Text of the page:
Fifteen Eighty Four


Tag Archives: Religion

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  • 20 Sep 2023
    Katharine J. Dell

    Read the book of Proverbs, plumb its theological depths and get wisdom!

    The book of Proverbs is not the most widely read of the biblical books, although individual proverbs are widely cited:  eg “A wise child makes a glad father, but a foolish child is a mother’s grief” (10:1) or “A slack hand causes poverty, but the hand of the diligent makes rich” (10:4) and known to […]

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  • 12 Sep 2023
    James Bernard Murphy

    The Case for the Prophetic Office

    When we think of a prophet, we might well imagine a bearded and eccentric biblical seer delivering God’s judgment on his people. But the prophetic office did not end with the sealing of the biblical canon. Thomas Aquinas said that God would always raise up new prophets for the reform of the Church. Inspired by […]

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  • 10 Jun 2022
    William E. Engel, Grant Williams, Rory Loughnane

    The Arts of Dancing with Death

    With the pandemic still looming above us, thoughts of passing away may have crossed your mind repeatedly over the last while. Those thoughts, revolving around a kernel of inert fear, most likely did not take hold for very long but were brushed aside and stifled with everyday urgent matters. Our culture, after all, tends to […]

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  • 16 Dec 2021
    Hansjorg Dilger

    Learning Values and Inequalities in Religiously Diverse Societies

    How do young people learn and embody moral values in multireligious societies? How do Christian and Muslim schools establish and reproduce social inequalities? In my book I argue that faith-oriented schools play an important role not only in negotiating but also producing and reifying socio-religious differences in contemporary, pluralistic societies. My anthropological study focuses on […]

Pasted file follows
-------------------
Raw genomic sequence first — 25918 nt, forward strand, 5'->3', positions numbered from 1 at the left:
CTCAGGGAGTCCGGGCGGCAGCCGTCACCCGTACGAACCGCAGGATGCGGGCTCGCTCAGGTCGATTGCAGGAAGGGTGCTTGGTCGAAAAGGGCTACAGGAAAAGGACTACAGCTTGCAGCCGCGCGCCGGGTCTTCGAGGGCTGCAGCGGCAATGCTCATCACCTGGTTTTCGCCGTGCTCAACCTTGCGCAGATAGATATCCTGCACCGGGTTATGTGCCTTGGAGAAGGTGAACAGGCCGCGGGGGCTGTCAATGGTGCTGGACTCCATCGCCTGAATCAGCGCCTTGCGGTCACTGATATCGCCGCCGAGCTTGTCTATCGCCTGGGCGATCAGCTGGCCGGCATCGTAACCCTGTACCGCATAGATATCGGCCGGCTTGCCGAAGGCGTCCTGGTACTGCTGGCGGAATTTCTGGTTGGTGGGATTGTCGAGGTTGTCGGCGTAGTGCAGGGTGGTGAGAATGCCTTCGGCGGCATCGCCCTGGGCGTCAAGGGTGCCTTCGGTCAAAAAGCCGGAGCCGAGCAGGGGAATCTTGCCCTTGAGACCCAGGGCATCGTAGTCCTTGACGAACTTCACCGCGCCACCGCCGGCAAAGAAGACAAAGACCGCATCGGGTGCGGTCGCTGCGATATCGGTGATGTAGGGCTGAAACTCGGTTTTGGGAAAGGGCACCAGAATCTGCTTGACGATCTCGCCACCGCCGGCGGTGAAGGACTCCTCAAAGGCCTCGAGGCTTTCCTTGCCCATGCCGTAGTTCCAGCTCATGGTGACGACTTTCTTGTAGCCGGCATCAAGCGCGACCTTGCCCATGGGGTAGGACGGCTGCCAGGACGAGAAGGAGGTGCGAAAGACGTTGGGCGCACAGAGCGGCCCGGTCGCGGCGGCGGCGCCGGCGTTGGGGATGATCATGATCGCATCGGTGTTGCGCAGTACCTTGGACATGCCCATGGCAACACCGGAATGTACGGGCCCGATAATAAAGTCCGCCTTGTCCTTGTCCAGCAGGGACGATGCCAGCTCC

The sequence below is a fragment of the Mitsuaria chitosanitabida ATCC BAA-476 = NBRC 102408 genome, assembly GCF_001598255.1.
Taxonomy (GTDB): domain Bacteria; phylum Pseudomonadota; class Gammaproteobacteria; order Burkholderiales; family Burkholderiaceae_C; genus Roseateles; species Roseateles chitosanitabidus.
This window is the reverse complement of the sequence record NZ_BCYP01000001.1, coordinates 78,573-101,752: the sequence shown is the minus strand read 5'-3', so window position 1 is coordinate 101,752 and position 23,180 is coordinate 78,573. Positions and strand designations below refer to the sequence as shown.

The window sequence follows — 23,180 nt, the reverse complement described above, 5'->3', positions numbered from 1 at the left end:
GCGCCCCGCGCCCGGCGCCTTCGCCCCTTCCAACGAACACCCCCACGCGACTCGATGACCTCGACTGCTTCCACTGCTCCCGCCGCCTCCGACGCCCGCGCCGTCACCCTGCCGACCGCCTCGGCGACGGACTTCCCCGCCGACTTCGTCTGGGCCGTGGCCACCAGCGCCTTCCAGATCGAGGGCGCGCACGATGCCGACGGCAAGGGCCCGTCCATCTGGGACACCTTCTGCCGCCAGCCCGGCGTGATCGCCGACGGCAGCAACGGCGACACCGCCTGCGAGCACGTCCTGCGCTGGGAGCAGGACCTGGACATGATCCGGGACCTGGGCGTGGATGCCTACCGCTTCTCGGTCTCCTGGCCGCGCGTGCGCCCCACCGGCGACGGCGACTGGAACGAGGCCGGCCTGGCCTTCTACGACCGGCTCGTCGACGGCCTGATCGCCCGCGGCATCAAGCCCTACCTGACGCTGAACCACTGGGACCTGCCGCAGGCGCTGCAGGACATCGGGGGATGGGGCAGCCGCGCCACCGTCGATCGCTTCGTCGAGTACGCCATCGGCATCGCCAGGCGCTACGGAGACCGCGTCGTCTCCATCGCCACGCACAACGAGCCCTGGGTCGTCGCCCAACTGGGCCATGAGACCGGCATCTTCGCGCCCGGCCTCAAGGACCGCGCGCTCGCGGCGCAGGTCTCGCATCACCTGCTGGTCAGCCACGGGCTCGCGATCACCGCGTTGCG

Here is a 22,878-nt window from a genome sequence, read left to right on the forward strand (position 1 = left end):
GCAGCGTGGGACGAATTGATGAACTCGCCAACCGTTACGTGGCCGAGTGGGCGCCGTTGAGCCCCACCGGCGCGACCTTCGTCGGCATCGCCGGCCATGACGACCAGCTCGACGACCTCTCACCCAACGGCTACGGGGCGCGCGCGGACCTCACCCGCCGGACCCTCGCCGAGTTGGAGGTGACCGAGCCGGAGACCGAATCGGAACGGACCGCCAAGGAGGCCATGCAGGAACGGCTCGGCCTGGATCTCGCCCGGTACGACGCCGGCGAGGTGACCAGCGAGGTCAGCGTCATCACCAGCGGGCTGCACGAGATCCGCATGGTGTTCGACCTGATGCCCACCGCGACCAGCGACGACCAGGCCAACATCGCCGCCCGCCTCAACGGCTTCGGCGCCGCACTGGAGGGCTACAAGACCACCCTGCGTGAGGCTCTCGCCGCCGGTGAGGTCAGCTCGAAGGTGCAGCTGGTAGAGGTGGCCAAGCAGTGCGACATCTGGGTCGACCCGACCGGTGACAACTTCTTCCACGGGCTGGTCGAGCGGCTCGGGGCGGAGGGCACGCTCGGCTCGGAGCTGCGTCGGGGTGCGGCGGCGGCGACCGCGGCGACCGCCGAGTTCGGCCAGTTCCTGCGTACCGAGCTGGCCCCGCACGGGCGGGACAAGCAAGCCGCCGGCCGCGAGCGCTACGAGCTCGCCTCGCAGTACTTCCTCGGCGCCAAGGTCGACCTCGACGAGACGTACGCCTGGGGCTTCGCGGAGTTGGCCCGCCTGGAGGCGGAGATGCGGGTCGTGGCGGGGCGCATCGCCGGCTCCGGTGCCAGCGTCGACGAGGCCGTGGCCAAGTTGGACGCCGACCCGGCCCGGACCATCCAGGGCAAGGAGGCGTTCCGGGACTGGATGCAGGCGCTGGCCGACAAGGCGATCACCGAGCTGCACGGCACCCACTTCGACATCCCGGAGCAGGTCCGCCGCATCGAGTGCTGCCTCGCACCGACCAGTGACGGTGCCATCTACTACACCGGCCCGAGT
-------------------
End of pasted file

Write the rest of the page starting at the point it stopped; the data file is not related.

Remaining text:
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  • 14 Dec 2020
    Daniel L. Dreisbach, Mark David Hall

    Christianity Matters in American Law and Jurisprudence

    Since the first English settlements in North America, Christianity and its sacred text have had a significant influence on American jurisprudence. This reflects Christianity’s imprint on Western legal traditions in general and the English common law in particular. Early colonial laws, especially in New England’s Puritan commonwealths, drew extensively from biblical sources as interpreted within […]

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  • 1 Jun 2020
    Philip C. Almond

    The Coronavirus, God and Evil

    It’s not the end of the world. But with the coronavirus running rampant, you could be forgiven for thinking so. The Four Horsemen of the Apocalypse symbolically portray the four events that will occur before the end of the world – plague, death, famine, and war. The first two of these are currently striking fear […]

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  • 14 May 2020
    Rory Naismith

    Treading the Paths of Exile: Enduring Isolation and Solitude in Early Medieval England

    Early medieval England experienced nothing quite like the Coronavirus, although plagues and afflictions of other kinds came all too frequently. The venerable Bede (d. 735) and other contemporary writers preserved grim accounts of waves of plague that swept over all Britain in the 660s. Later, 896 saw the end of three years of an unspecified […]

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  • 16 Jan 2020
    Ramazan Kılınç

    Religious Minorities and Politics

    Recently, India passed a bill to amend its citizenship law. With this bill, religion becomes a major criterion for the approval of new citizens. While the bill makes it easier to get citizenship for persecuted Hindus, Sikhs, Buddhists, Jains, and Christians, it excludes Muslims, India’s largest minority, with a population of around 200 million. This […]

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